Regular price: $29.95
Buy Now with 1 Credit
Buy Now for $29.95
Customer ReviewsMost Helpful
By BookReader on 03-02-16
Any additional comments?
These comments address The Kent Family Chronicles, the entire series of eight books, in audiobook format. All books are narrated by Marc Vietor. The entire series is approximately 125 hours of listening. Shortest book is 15.5 hours, longest over 26 hours. Vietor does a good job with narration, although the uniqueness of male voices is problematic. Most significant, you’ll have little difficulty determining who-says-what-to-who. Tempo and pacing fine, albeit the narration is a bit slow for my taste, bumped it to 1.25.
The entire series is a broad spectrum history of the United States from just pre-Revolutionary War through the 1890s and a chronicle of the Kent family through this time. Beginning with Phillip through the generations to the children of Gideon, a great-great-grandson. Members of the clan fight in the Revolutionary War, the War of 1812, the Civil War, are at the Alamo, the California Gold Rush, the Great Chicago Fire, the Johnstown Flood, and much more. The author skillfully intersperses vignettes of imagined and factual history. For example, two of the fictional characters of the series are sheltered for a few days at the home of the Lincolns in rural Kentucky - a baby is part of the family, young Abraham. One of the fictional characters is counseled by Benjamin Franklin. Fiction, Phillip’s childhood friend is Marquis deLafayette, non-fiction: deLafayette’s role in United States and French military. The series is rife with this type of paradigm, but it is not difficult to determine what is true and what is fiction. All the instances that involve the Kents and John Jake’s other fictional characters are products of his imagination. Much of the rest is a fun methodology of conveying historical events.
The stories are very listenable. I found no need to re-wind or fast-forward; no segment boring or irrelevant. Theses books are not ‘love stories’ in the typical sense, albeit familial relationships, the crux of The Kent Family Chronicles, must include love stories, n'est-ce pas? In those areas where a sexual encounter is defined it is relevant to the plot and tastefully written. This does not occur often, but the clan does proliferate :-). A word to the prudish: there are a couple of rapes vividly described.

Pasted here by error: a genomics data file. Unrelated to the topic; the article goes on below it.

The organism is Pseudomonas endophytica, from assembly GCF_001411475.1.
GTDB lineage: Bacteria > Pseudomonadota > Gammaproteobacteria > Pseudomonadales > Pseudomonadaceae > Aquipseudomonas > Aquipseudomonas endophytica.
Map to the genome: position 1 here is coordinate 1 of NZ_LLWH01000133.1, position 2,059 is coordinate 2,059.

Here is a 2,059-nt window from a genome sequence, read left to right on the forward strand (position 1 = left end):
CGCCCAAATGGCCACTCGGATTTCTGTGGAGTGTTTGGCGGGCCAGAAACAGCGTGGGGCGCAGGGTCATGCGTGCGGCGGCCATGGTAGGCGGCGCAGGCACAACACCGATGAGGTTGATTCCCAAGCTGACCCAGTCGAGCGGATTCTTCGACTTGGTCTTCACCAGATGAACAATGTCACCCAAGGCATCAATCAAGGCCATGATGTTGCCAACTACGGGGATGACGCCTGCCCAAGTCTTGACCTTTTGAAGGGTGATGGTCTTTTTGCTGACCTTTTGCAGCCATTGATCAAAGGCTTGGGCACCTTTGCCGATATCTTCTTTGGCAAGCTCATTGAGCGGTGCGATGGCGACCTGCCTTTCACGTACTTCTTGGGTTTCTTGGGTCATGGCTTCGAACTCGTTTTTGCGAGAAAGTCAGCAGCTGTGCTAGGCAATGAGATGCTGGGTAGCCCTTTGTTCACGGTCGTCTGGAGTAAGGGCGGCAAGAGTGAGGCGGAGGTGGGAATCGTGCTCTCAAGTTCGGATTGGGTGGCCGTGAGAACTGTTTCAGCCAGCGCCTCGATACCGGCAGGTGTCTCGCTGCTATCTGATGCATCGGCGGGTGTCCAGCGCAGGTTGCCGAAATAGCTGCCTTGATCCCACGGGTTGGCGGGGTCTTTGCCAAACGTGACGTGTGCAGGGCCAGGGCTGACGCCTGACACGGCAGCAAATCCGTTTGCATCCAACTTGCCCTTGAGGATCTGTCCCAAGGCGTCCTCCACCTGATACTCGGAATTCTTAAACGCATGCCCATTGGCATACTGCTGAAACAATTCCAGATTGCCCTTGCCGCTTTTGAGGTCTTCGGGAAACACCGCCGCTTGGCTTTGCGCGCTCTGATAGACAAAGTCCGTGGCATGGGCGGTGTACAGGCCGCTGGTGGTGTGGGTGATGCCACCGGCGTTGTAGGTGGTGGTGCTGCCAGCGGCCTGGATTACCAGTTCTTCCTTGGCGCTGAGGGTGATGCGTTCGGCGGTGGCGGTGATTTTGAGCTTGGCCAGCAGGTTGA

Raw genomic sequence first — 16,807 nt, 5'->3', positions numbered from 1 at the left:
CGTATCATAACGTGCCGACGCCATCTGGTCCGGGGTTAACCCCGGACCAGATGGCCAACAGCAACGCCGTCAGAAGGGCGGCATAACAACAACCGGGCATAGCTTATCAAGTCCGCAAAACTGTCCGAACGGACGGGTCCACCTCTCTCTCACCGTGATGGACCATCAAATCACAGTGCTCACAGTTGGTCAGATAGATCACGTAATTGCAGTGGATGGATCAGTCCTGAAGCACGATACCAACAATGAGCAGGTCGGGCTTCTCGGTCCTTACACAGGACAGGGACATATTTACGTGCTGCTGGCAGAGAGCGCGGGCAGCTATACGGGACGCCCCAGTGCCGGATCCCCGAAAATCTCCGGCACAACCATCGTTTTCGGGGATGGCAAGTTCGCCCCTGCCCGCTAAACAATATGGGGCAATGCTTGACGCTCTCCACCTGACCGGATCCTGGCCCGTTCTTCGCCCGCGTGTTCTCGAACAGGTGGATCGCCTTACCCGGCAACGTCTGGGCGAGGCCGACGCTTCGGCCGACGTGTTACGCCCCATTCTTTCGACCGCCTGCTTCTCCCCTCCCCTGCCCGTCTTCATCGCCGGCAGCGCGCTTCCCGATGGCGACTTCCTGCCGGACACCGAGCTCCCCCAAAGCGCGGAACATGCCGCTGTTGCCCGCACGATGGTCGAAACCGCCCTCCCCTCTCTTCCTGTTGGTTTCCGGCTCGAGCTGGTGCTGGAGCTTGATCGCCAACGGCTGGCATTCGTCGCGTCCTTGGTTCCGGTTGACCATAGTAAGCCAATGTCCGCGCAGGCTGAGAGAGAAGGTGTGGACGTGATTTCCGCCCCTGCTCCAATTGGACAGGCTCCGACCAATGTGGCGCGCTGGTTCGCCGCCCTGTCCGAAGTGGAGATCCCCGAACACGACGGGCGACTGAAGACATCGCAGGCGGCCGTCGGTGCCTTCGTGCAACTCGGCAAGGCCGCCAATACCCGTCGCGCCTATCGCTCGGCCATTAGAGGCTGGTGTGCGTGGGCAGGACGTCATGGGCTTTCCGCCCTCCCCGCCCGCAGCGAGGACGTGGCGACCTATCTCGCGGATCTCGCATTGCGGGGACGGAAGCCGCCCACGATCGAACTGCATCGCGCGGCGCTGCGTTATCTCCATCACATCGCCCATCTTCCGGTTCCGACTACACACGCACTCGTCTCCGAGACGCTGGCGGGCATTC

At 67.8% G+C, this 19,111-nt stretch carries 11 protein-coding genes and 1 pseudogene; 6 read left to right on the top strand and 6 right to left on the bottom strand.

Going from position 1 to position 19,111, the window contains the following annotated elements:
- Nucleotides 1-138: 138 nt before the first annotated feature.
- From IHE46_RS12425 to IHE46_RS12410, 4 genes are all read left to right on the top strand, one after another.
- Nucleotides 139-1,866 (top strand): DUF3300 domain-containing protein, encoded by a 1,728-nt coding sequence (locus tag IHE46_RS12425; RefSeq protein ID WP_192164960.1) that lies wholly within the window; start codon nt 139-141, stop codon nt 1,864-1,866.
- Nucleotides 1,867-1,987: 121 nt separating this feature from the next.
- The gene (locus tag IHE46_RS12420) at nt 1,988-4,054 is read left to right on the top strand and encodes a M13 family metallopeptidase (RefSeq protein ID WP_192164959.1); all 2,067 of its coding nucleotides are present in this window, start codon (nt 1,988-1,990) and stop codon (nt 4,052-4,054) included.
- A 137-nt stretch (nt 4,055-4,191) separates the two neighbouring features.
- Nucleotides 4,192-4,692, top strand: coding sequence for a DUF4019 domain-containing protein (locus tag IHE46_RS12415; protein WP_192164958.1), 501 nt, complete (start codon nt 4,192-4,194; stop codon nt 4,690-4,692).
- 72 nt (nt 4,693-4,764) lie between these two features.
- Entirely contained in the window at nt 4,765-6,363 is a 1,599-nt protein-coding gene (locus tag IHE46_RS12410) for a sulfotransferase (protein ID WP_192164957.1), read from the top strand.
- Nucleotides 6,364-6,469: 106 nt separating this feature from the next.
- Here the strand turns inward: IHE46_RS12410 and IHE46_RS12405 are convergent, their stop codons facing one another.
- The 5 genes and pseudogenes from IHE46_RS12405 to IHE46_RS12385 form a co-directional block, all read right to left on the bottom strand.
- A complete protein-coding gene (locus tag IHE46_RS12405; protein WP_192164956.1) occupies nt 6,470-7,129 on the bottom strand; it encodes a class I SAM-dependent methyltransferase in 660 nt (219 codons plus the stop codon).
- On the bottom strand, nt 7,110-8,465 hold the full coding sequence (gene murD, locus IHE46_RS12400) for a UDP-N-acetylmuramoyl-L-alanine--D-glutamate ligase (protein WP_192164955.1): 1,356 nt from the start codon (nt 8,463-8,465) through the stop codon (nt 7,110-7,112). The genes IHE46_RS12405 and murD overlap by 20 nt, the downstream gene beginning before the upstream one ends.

Very typical of the time written, the 1970s, writing is a bit verbose. Several of these books were adapted for television mini-series, popular at the time.
John Jakes is a terrific historical fiction author, recommended. Enjoy!
2 of 2 people found this review helpful
By Coralie Crumrine on 12-09-16
Would you consider the audio edition of The Titans to be better than the print version?
BOOK: (Amazon Summary) The members of the Kent family’s most dynamic generation face internal clashes as the Civil War ignites
In the hellish years of the Civil War, the Kent family faces its greatest trials yet. Louis, the devious son of the late Amanda Kent, is in control of the dynasty—and of its seemingly inevitable collapse. His cousin Jephtha Kent, meanwhile, backs the abolitionist cause, while his sons remain devoted Southerners. As the country fractures around the Kents, John Jakes introduces characters that include some of the most famous Americans of this defining era. Spanning the full breadth of the Civil War—from the brutal frontlines in the South to the political tangle in Washington—The Titans chronicles two struggles for identity: the country’s and the Kents’.
NARRATION: Marc Vietor narrates the entire series which is a plus. I like the consistency of hearing the same voice throughout the story line. The voices are well done, female and male are easily distinguishable.